Students Can Submit Proposal Forms for Technology Improvements on Campus


Shazat Shawan, Writer

John Jay students can submit proposals to the college on how to best spend their technology fee.

A committee of 5 students and 12 faculty members decide which proposals get the green light. Although the college advertises that anyone from the John Jay community can submit a tech fee proposal, the committee lacks the participation of students. The deadline to submit a proposal is February 28th

Students complain about slow computers and Wi-Fi. Submitting technology fee proposals are a way to improve technology advancements on campus.

According to Saliha Noor, a senior at John Jay, Wi-Fi and computers don’t always work. 

“I feel like the WiFi is still slow, and there are many computers that don’t work. It’s really frustrating. They take forever to load and print stuff out, which delays my classes and assignments,” Noor said.

Political Science professor Brian Arbour doesn’t agree with the sentiment that slow computers delay lessons. Slow technology doesn’t affect his ability to start his classes on time. He mentioned that even though classroom technologies have improved, most computers are still a decade old.

President Karol Mason approved $70,000 to make improvements to the college wireless infrastructure in July 2019. However, students have to wait longer to see any improvements to the current speed of the Wi-Fi.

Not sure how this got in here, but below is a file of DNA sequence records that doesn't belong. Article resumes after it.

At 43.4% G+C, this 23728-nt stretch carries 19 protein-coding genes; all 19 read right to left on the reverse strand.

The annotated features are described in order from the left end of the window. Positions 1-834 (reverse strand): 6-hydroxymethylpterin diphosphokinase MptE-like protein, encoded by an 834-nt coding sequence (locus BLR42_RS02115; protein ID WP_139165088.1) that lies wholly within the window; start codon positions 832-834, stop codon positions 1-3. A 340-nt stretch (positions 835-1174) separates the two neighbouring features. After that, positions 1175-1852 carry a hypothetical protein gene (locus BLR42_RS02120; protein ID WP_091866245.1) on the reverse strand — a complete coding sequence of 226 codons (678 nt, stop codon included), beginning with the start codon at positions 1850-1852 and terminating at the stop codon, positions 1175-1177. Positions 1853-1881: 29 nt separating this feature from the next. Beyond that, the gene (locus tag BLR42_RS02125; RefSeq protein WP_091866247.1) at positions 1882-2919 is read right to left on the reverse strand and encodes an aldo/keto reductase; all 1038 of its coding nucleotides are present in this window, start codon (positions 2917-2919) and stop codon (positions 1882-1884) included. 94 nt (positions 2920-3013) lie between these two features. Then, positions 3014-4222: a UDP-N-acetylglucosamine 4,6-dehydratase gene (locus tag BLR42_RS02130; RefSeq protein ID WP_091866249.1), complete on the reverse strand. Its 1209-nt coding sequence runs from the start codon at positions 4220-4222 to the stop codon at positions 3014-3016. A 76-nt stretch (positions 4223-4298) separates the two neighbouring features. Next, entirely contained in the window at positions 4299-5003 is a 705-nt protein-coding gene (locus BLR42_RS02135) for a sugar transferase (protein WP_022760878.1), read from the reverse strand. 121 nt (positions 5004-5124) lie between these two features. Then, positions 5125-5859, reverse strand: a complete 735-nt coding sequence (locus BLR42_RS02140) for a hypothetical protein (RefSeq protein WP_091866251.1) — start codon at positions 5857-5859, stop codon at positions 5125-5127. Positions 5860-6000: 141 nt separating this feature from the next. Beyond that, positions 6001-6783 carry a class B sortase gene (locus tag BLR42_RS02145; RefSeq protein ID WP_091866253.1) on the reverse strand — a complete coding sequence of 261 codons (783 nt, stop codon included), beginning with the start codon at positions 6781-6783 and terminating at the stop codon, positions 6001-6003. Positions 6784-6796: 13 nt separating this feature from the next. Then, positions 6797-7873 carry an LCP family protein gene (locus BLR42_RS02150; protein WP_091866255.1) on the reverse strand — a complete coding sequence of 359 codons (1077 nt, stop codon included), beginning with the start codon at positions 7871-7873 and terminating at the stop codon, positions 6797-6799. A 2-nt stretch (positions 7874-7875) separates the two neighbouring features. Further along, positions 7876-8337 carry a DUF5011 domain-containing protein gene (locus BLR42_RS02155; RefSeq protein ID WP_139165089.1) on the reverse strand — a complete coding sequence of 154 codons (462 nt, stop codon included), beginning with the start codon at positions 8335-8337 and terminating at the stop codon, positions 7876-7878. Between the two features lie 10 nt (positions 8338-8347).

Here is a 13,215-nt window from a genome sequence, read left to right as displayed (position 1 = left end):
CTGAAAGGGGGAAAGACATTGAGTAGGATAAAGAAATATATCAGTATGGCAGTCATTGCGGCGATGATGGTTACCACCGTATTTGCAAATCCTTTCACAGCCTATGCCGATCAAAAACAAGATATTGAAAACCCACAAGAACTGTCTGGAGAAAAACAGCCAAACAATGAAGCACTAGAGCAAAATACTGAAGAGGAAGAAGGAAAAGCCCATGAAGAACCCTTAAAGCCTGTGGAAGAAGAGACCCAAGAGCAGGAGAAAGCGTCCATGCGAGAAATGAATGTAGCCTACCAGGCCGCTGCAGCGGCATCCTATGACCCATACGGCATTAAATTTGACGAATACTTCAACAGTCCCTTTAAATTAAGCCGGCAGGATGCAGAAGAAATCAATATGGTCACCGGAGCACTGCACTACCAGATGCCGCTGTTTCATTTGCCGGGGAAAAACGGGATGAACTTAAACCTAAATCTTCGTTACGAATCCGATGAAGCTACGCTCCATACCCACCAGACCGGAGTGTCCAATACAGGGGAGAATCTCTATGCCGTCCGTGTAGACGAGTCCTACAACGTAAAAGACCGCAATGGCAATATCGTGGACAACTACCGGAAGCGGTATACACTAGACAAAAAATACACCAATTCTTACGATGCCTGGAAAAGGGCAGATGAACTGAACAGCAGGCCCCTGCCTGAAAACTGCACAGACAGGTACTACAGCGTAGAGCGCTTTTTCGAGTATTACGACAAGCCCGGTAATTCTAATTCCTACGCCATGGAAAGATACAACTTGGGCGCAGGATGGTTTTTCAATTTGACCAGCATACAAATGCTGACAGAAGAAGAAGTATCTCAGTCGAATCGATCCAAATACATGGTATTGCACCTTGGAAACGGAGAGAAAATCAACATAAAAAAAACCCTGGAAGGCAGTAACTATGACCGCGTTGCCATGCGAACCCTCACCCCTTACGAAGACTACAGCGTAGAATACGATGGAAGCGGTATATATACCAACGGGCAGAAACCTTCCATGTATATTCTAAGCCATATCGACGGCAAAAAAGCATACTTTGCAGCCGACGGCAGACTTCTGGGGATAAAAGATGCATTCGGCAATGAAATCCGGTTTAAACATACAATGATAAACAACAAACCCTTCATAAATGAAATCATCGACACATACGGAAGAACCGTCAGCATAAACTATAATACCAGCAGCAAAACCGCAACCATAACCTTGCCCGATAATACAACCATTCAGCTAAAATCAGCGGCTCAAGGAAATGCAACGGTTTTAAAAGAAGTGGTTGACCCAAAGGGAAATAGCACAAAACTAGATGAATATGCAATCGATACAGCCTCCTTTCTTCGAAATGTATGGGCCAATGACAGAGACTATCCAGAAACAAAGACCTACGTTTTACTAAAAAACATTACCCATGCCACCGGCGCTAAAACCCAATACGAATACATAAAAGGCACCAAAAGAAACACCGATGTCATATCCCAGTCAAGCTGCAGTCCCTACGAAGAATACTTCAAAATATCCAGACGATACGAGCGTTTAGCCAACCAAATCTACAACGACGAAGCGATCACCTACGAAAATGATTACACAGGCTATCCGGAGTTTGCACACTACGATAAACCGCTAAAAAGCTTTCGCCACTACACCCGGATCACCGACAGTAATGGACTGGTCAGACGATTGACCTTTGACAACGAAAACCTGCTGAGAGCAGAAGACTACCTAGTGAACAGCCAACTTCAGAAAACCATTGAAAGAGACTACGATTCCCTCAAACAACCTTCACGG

According to the proposal, the estimated completion of the Wifi infrastructure is June 2020. Vice President of Student Council, Fidel Osorio, stated that students can submit a request to the Information Technology department to expedite the upgrade on the Wifi infrastructure on campus.

Professor Arbour believes that students are more likely to have higher technological expectations from the college. He attributes it to the majority of the students being digital natives.

“In two years, we’re going to get a ton of new students here who live with even more technological advances than current students,” Arbour said. 

According to Osorio, the upgrade cycle for most of the college computer infrastructure is 5 years. The computers are running on Windows 7, an operating system that is a decade old. The maker of the Windows Operating System, Microsoft Corp, announced that it ended support for Windows 7 on January 14th, 2020. Microsoft will no longer provide security updates for systems like Windows 7, which could make computers vulnerable to malware or ransomware attacks.

Last May, hackers held files for a Baltimore city hostage for ransom. 

Arbour and Osorio want the student to be more engaged at John Jay.

“If students want things to change, they have to lobby the school and elected officials for more funding,” Arbor said. 

The majority of the issues mentioned by the student body are getting solved at a slow pace.

If you have suggestions to improve John Jay’s technology, the tech fee committee is currently accepting proposals from students and faculty members. 

“It’s the students’ tech fee money. They have the right to ask and to propose ideas on how it should be spent,” Osorio said.